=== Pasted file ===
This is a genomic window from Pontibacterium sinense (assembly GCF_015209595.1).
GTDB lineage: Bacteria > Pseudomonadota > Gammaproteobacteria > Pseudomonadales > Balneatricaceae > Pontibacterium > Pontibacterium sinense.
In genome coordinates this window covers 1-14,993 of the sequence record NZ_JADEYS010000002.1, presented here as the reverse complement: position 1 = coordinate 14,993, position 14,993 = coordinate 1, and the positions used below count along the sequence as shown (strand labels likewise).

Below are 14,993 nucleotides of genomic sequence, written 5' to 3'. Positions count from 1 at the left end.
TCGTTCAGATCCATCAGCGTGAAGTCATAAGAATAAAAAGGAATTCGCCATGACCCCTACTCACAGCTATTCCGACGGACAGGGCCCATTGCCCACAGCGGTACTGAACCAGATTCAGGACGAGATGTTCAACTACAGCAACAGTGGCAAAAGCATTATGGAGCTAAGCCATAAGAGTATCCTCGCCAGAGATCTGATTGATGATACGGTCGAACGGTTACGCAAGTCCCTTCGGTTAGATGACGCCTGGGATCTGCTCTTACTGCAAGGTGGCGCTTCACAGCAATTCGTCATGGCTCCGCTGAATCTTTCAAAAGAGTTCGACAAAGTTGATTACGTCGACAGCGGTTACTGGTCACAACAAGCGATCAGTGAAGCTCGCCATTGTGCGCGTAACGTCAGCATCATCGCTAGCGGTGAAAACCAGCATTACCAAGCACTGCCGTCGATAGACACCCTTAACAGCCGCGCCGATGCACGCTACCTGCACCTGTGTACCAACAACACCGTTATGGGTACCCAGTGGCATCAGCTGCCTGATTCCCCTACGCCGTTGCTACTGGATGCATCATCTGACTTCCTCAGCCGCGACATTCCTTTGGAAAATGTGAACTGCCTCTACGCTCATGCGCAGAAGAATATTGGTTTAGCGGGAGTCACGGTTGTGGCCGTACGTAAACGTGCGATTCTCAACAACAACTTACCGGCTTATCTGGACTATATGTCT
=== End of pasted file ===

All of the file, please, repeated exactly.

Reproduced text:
This is a genomic window from Pontibacterium sinense (assembly GCF_015209595.1).
GTDB lineage: Bacteria > Pseudomonadota > Gammaproteobacteria > Pseudomonadales > Balneatricaceae > Pontibacterium > Pontibacterium sinense.
In genome coordinates this window covers 1-14,993 of the sequence record NZ_JADEYS010000002.1, presented here as the reverse complement: position 1 = coordinate 14,993, position 14,993 = coordinate 1, and the positions used below count along the sequence as shown (strand labels likewise).

Below are 14,993 nucleotides of genomic sequence, written 5' to 3'. Positions count from 1 at the left end.
TCGTTCAGATCCATCAGCGTGAAGTCATAAGAATAAAAAGGAATTCGCCATGACCCCTACTCACAGCTATTCCGACGGACAGGGCCCATTGCCCACAGCGGTACTGAACCAGATTCAGGACGAGATGTTCAACTACAGCAACAGTGGCAAAAGCATTATGGAGCTAAGCCATAAGAGTATCCTCGCCAGAGATCTGATTGATGATACGGTCGAACGGTTACGCAAGTCCCTTCGGTTAGATGACGCCTGGGATCTGCTCTTACTGCAAGGTGGCGCTTCACAGCAATTCGTCATGGCTCCGCTGAATCTTTCAAAAGAGTTCGACAAAGTTGATTACGTCGACAGCGGTTACTGGTCACAACAAGCGATCAGTGAAGCTCGCCATTGTGCGCGTAACGTCAGCATCATCGCTAGCGGTGAAAACCAGCATTACCAAGCACTGCCGTCGATAGACACCCTTAACAGCCGCGCCGATGCACGCTACCTGCACCTGTGTACCAACAACACCGTTATGGGTACCCAGTGGCATCAGCTGCCTGATTCCCCTACGCCGTTGCTACTGGATGCATCATCTGACTTCCTCAGCCGCGACATTCCTTTGGAAAATGTGAACTGCCTCTACGCTCATGCGCAGAAGAATATTGGTTTAGCGGGAGTCACGGTTGTGGCCGTACGTAAACGTGCGATTCTCAACAACAACTTACCGGCTTATCTGGACTATATGTCT